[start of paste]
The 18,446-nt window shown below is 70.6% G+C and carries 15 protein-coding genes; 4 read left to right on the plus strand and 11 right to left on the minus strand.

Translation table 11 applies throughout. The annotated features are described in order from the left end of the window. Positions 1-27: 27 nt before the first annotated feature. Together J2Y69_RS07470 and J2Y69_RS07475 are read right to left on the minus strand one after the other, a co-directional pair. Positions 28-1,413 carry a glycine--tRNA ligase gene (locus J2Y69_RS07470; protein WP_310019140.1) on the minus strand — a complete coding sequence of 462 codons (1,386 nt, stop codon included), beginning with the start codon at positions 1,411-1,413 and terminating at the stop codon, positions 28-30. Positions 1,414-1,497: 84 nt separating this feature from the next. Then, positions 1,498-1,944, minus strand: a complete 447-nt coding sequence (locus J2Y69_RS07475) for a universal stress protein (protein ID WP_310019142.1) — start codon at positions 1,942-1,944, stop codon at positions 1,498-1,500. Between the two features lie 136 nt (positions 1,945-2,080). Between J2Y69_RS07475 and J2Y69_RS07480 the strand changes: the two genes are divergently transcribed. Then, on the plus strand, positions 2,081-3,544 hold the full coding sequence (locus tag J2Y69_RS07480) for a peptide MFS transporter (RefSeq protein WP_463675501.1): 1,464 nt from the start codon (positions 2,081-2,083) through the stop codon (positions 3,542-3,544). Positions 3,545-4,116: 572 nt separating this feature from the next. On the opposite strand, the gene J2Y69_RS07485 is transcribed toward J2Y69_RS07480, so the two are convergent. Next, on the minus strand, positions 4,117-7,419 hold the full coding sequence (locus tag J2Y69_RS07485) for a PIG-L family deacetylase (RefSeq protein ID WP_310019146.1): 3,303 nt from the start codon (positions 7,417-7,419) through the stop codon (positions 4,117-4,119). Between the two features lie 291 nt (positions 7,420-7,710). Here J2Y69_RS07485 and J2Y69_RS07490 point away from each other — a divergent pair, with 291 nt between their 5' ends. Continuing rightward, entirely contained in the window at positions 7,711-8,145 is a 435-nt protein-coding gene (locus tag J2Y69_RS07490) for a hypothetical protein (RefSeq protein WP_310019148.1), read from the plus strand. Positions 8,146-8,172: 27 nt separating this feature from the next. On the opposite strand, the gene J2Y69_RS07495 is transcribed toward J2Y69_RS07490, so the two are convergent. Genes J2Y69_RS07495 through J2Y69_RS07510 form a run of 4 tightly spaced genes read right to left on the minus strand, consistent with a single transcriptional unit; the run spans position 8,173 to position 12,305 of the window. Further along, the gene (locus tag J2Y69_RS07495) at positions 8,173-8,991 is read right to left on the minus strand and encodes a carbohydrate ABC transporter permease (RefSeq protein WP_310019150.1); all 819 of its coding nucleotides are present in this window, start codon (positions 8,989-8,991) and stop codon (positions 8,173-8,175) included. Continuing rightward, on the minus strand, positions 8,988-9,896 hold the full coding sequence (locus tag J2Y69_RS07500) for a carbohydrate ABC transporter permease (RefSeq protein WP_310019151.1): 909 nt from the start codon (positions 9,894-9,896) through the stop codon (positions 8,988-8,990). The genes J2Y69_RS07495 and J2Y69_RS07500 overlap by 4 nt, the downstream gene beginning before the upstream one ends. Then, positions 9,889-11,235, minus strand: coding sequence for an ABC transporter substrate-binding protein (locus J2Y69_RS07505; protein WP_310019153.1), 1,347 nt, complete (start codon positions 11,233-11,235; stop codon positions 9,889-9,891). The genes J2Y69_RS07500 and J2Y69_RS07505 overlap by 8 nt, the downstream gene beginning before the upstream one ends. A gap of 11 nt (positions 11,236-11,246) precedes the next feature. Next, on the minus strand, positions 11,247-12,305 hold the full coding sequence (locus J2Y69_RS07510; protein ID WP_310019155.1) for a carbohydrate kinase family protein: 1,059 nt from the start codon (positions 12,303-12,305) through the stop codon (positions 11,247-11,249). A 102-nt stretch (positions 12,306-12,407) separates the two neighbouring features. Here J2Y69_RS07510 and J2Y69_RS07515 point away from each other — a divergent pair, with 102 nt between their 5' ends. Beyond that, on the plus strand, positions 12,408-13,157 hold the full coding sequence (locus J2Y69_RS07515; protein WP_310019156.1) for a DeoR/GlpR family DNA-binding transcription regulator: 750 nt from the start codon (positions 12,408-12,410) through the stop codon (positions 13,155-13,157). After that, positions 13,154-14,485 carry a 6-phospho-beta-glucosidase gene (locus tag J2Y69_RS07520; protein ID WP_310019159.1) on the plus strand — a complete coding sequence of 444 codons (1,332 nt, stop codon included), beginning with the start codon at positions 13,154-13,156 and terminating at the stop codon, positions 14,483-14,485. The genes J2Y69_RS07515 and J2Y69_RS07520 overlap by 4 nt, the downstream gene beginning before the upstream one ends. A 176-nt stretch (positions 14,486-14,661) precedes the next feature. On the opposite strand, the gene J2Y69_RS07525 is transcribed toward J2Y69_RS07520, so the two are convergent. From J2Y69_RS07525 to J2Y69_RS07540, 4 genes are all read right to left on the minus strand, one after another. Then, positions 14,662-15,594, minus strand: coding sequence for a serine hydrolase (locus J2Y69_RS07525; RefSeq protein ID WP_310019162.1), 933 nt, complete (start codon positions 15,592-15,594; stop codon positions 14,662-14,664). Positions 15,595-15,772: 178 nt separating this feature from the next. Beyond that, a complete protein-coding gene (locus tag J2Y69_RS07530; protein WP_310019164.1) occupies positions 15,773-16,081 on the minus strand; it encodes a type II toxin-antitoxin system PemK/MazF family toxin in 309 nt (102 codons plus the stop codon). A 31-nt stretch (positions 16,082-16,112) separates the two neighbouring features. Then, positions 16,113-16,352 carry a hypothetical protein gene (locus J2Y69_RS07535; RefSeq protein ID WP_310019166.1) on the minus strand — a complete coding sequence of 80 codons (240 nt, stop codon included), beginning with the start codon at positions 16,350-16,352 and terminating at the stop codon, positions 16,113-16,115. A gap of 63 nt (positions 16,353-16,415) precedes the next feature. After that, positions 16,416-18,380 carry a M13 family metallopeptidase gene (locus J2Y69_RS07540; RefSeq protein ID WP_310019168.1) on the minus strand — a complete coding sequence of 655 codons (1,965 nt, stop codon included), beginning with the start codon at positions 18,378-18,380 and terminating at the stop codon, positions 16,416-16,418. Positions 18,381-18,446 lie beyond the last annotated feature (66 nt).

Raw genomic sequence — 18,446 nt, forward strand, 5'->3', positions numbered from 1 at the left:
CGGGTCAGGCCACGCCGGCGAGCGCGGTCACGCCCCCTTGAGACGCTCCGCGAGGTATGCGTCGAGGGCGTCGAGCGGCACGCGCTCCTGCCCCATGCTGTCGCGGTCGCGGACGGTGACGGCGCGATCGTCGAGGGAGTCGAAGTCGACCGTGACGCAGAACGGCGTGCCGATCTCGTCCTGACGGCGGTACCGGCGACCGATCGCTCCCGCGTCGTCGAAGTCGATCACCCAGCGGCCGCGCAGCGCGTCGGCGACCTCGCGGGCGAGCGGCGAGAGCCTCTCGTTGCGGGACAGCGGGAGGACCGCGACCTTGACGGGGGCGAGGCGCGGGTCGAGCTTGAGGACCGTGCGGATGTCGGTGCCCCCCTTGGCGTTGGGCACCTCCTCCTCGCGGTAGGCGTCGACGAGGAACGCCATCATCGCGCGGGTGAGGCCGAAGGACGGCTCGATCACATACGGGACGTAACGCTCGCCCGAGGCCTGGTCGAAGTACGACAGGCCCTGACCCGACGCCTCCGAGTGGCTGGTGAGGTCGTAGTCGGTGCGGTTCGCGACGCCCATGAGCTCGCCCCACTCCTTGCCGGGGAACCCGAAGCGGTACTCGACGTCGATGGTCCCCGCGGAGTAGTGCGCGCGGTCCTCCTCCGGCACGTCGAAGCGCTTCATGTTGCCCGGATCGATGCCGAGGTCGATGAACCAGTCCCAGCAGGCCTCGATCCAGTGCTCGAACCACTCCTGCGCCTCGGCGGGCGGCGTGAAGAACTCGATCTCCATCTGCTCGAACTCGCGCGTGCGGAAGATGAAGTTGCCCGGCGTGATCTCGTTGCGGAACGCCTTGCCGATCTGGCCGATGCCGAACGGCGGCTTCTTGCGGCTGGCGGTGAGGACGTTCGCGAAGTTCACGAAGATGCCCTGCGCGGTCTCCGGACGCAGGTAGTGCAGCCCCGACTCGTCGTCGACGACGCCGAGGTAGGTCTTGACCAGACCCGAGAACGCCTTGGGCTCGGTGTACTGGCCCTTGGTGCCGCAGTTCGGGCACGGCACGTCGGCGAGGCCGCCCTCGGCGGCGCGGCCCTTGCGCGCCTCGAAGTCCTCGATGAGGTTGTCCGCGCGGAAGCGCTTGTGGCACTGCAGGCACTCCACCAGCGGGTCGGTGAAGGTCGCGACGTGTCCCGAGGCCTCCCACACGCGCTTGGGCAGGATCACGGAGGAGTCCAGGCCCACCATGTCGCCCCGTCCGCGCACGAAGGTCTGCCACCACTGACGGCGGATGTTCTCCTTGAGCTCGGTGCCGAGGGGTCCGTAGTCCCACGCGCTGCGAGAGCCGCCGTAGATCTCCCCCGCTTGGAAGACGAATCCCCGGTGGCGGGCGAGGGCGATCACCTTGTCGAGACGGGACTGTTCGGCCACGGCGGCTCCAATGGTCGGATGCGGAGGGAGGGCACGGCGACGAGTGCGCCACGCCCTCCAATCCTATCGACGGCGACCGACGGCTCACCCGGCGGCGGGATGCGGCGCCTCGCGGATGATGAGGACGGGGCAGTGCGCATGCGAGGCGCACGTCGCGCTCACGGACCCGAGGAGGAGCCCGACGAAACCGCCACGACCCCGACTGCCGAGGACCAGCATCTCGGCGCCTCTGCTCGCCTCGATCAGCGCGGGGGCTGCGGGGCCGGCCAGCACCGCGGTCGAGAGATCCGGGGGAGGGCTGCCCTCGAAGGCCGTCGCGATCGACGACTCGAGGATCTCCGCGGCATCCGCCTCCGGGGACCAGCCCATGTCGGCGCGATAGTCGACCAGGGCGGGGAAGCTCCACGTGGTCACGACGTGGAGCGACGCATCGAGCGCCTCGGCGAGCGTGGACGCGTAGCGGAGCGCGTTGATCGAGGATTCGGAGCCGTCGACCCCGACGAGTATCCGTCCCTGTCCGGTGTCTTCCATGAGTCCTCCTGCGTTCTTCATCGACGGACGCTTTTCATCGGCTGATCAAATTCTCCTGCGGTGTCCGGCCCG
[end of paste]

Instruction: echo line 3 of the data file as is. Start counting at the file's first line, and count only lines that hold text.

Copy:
Raw genomic sequence — 18,446 nt, forward strand, 5'->3', positions numbered from 1 at the left: